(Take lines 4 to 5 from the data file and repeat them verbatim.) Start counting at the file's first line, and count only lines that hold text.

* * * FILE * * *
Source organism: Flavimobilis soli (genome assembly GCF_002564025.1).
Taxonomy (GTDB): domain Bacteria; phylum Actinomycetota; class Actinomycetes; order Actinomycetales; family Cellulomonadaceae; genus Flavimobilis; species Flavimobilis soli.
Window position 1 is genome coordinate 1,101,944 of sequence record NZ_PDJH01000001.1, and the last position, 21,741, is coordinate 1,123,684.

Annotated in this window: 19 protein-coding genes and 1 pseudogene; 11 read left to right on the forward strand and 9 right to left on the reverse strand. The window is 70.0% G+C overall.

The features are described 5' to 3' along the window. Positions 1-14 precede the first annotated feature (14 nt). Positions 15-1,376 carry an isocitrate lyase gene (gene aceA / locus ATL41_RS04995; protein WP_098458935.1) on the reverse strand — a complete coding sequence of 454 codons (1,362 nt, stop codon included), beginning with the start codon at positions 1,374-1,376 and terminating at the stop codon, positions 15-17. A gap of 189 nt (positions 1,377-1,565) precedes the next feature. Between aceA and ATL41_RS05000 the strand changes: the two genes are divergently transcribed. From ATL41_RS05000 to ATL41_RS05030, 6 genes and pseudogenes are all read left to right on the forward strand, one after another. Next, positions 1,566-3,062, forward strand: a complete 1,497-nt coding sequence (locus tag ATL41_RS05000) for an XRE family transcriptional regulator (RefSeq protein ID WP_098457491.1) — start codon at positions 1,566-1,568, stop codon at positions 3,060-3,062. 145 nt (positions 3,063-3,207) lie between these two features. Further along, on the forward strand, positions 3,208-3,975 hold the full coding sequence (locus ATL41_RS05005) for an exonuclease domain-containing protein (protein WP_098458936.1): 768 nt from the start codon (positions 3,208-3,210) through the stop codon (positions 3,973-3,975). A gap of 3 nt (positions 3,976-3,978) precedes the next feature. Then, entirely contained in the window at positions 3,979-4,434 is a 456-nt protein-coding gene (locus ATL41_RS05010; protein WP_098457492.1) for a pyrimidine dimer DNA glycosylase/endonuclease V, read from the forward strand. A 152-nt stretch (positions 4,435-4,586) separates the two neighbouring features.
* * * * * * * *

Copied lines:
Annotated in this window: 19 protein-coding genes and 1 pseudogene; 11 read left to right on the forward strand and 9 right to left on the reverse strand. The window is 70.0% G+C overall.

The features are described 5' to 3' along the window. Positions 1-14 precede the first annotated feature (14 nt). Positions 15-1,376 carry an isocitrate lyase gene (gene aceA / locus ATL41_RS04995; protein WP_098458935.1) on the reverse strand — a complete coding sequence of 454 codons (1,362 nt, stop codon included), beginning with the start codon at positions 1,374-1,376 and terminating at the stop codon, positions 15-17. A gap of 189 nt (positions 1,377-1,565) precedes the next feature. Between aceA and ATL41_RS05000 the strand changes: the two genes are divergently transcribed. From ATL41_RS05000 to ATL41_RS05030, 6 genes and pseudogenes are all read left to right on the forward strand, one after another. Next, positions 1,566-3,062, forward strand: a complete 1,497-nt coding sequence (locus tag ATL41_RS05000) for an XRE family transcriptional regulator (RefSeq protein ID WP_098457491.1) — start codon at positions 1,566-1,568, stop codon at positions 3,060-3,062. 145 nt (positions 3,063-3,207) lie between these two features. Further along, on the forward strand, positions 3,208-3,975 hold the full coding sequence (locus ATL41_RS05005) for an exonuclease domain-containing protein (protein WP_098458936.1): 768 nt from the start codon (positions 3,208-3,210) through the stop codon (positions 3,973-3,975). A gap of 3 nt (positions 3,976-3,978) precedes the next feature. Then, entirely contained in the window at positions 3,979-4,434 is a 456-nt protein-coding gene (locus ATL41_RS05010; protein WP_098457492.1) for a pyrimidine dimer DNA glycosylase/endonuclease V, read from the forward strand. A 152-nt stretch (positions 4,435-4,586) separates the two neighbouring features.